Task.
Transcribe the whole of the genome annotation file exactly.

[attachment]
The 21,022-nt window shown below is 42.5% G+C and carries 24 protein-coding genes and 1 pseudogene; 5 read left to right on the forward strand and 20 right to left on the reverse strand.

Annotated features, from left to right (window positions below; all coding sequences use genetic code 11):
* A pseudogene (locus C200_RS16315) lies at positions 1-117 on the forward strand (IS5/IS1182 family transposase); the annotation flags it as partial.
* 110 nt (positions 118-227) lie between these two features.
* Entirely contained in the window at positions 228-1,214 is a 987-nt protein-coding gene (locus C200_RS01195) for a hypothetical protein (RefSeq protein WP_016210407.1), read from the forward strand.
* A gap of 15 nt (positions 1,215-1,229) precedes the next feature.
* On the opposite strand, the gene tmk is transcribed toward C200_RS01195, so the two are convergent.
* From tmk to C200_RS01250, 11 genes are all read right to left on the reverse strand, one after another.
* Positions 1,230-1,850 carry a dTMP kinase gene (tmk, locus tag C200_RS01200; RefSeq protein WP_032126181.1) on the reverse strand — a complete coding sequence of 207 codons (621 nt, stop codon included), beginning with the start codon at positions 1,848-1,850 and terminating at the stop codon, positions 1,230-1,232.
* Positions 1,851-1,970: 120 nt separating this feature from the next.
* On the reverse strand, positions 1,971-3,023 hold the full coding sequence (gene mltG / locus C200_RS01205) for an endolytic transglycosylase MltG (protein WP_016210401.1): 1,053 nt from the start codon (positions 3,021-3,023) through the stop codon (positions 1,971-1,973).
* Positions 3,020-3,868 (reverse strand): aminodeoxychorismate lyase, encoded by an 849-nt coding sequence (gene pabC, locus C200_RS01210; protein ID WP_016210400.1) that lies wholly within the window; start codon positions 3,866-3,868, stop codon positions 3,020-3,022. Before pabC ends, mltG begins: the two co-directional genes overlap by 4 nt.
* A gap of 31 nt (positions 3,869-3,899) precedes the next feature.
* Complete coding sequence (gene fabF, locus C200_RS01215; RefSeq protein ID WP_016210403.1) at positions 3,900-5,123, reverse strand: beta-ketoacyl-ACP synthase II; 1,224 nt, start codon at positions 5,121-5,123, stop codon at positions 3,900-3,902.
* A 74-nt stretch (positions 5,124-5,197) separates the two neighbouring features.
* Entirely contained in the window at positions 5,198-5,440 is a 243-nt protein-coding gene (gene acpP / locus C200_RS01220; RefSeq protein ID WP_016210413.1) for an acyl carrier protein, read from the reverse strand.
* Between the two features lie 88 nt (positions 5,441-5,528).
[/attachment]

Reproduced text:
The 21,022-nt window shown below is 42.5% G+C and carries 24 protein-coding genes and 1 pseudogene; 5 read left to right on the forward strand and 20 right to left on the reverse strand.

Annotated features, from left to right (window positions below; all coding sequences use genetic code 11):
* A pseudogene (locus C200_RS16315) lies at positions 1-117 on the forward strand (IS5/IS1182 family transposase); the annotation flags it as partial.
* 110 nt (positions 118-227) lie between these two features.
* Entirely contained in the window at positions 228-1,214 is a 987-nt protein-coding gene (locus C200_RS01195) for a hypothetical protein (RefSeq protein WP_016210407.1), read from the forward strand.
* A gap of 15 nt (positions 1,215-1,229) precedes the next feature.
* On the opposite strand, the gene tmk is transcribed toward C200_RS01195, so the two are convergent.
* From tmk to C200_RS01250, 11 genes are all read right to left on the reverse strand, one after another.
* Positions 1,230-1,850 carry a dTMP kinase gene (tmk, locus tag C200_RS01200; RefSeq protein WP_032126181.1) on the reverse strand — a complete coding sequence of 207 codons (621 nt, stop codon included), beginning with the start codon at positions 1,848-1,850 and terminating at the stop codon, positions 1,230-1,232.
* Positions 1,851-1,970: 120 nt separating this feature from the next.
* On the reverse strand, positions 1,971-3,023 hold the full coding sequence (gene mltG / locus C200_RS01205) for an endolytic transglycosylase MltG (protein WP_016210401.1): 1,053 nt from the start codon (positions 3,021-3,023) through the stop codon (positions 1,971-1,973).
* Positions 3,020-3,868 (reverse strand): aminodeoxychorismate lyase, encoded by an 849-nt coding sequence (gene pabC, locus C200_RS01210; protein ID WP_016210400.1) that lies wholly within the window; start codon positions 3,866-3,868, stop codon positions 3,020-3,022. Before pabC ends, mltG begins: the two co-directional genes overlap by 4 nt.
* A gap of 31 nt (positions 3,869-3,899) precedes the next feature.
* Complete coding sequence (gene fabF, locus C200_RS01215; RefSeq protein ID WP_016210403.1) at positions 3,900-5,123, reverse strand: beta-ketoacyl-ACP synthase II; 1,224 nt, start codon at positions 5,121-5,123, stop codon at positions 3,900-3,902.
* A 74-nt stretch (positions 5,124-5,197) separates the two neighbouring features.
* Entirely contained in the window at positions 5,198-5,440 is a 243-nt protein-coding gene (gene acpP / locus C200_RS01220; RefSeq protein ID WP_016210413.1) for an acyl carrier protein, read from the reverse strand.
* Between the two features lie 88 nt (positions 5,441-5,528).